Organizational Change in the Community College: A Ripple or a Sea Change?: New Directions for Community Colleges, Number 102
August 1998, Jossey-Bass
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In order to adapt and survive, the community college, both institution and movement, constantly reinvents itself. Due to its broad mission, open access to students, and multiple functions, the community college is particularly receptive to new social and economic policy, as well as the latest business and education trends. This dynamic atmosphere offers both opportunities and pitfalls. A college's reaction to change helps determine its identity and goals, both as an individual institution and as a vehicle for social movement. This issue intends to give practitioners and scholars a comprehensive view of organizational change and behavior, so that they can understand and positively contribute to their own institution's experiences. The authors present real-life examples of community colleges' experiences with organizational change--both successful and unsuccessful--and examine organizational change through a variety theoretical frameworks including feminism and postmoderism.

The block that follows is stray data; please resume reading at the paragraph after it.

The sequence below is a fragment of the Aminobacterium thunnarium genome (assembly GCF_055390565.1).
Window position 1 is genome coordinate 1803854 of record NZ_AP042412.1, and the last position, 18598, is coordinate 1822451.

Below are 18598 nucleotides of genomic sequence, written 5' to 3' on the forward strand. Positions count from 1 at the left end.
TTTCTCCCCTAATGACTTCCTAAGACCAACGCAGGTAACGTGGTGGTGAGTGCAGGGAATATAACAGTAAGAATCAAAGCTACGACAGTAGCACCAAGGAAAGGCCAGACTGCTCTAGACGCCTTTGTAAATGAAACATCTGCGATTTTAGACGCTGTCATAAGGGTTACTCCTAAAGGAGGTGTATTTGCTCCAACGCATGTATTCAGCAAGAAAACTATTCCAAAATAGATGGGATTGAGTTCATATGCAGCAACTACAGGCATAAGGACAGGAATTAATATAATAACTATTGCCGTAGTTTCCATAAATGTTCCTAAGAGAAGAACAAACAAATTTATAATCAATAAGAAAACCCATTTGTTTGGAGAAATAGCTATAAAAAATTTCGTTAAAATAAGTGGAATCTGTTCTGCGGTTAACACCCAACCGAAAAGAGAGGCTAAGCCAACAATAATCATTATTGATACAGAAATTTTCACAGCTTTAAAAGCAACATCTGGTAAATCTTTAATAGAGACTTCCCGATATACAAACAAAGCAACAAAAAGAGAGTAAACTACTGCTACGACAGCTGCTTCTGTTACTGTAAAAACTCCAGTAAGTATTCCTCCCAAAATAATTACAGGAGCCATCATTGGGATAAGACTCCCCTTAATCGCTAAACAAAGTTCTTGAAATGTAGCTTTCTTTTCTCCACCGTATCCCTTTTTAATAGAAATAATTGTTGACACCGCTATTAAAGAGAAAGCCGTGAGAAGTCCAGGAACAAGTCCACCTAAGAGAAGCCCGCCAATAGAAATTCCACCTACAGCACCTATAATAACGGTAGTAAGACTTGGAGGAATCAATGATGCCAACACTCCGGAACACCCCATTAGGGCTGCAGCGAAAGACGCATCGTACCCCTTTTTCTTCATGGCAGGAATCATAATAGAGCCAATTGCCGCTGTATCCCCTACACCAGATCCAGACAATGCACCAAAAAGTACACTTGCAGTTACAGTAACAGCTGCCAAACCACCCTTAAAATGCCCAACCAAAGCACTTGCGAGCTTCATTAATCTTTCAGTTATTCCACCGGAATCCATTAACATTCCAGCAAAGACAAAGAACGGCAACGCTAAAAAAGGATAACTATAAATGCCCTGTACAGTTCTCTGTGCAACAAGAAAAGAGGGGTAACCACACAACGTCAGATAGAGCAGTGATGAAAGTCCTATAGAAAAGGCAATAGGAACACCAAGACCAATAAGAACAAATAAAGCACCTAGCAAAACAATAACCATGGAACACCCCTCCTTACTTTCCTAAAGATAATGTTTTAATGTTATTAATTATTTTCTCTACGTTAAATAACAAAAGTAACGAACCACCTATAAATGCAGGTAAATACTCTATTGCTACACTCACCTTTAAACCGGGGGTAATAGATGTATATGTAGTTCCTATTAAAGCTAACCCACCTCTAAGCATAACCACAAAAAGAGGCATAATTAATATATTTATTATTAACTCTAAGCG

This is the 102nd issue of the quarterly journal New Directions for Community Colleges.